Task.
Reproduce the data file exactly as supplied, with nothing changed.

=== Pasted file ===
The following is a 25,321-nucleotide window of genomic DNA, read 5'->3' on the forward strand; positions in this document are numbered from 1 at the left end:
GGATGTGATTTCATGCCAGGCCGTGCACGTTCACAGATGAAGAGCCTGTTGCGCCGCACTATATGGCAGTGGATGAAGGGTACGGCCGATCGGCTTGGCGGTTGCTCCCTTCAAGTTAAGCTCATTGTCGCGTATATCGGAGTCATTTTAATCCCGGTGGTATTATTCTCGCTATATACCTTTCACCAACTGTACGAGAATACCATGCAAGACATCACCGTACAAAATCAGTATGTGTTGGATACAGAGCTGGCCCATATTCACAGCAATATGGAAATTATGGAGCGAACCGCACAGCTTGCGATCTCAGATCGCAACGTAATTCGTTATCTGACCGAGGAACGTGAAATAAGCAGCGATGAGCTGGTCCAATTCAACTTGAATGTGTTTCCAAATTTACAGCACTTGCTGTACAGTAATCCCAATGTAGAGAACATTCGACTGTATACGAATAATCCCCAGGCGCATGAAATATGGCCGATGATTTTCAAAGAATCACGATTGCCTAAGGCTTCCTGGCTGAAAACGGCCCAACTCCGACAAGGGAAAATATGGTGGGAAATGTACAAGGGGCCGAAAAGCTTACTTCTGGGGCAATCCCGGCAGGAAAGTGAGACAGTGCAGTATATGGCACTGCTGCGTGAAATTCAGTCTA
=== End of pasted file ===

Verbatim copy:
The following is a 25,321-nucleotide window of genomic DNA, read 5'->3' on the forward strand; positions in this document are numbered from 1 at the left end:
GGATGTGATTTCATGCCAGGCCGTGCACGTTCACAGATGAAGAGCCTGTTGCGCCGCACTATATGGCAGTGGATGAAGGGTACGGCCGATCGGCTTGGCGGTTGCTCCCTTCAAGTTAAGCTCATTGTCGCGTATATCGGAGTCATTTTAATCCCGGTGGTATTATTCTCGCTATATACCTTTCACCAACTGTACGAGAATACCATGCAAGACATCACCGTACAAAATCAGTATGTGTTGGATACAGAGCTGGCCCATATTCACAGCAATATGGAAATTATGGAGCGAACCGCACAGCTTGCGATCTCAGATCGCAACGTAATTCGTTATCTGACCGAGGAACGTGAAATAAGCAGCGATGAGCTGGTCCAATTCAACTTGAATGTGTTTCCAAATTTACAGCACTTGCTGTACAGTAATCCCAATGTAGAGAACATTCGACTGTATACGAATAATCCCCAGGCGCATGAAATATGGCCGATGATTTTCAAAGAATCACGATTGCCTAAGGCTTCCTGGCTGAAAACGGCCCAACTCCGACAAGGGAAAATATGGTGGGAAATGTACAAGGGGCCGAAAAGCTTACTTCTGGGGCAATCCCGGCAGGAAAGTGAGACAGTGCAGTATATGGCACTGCTGCGTGAAATTCAGTCTA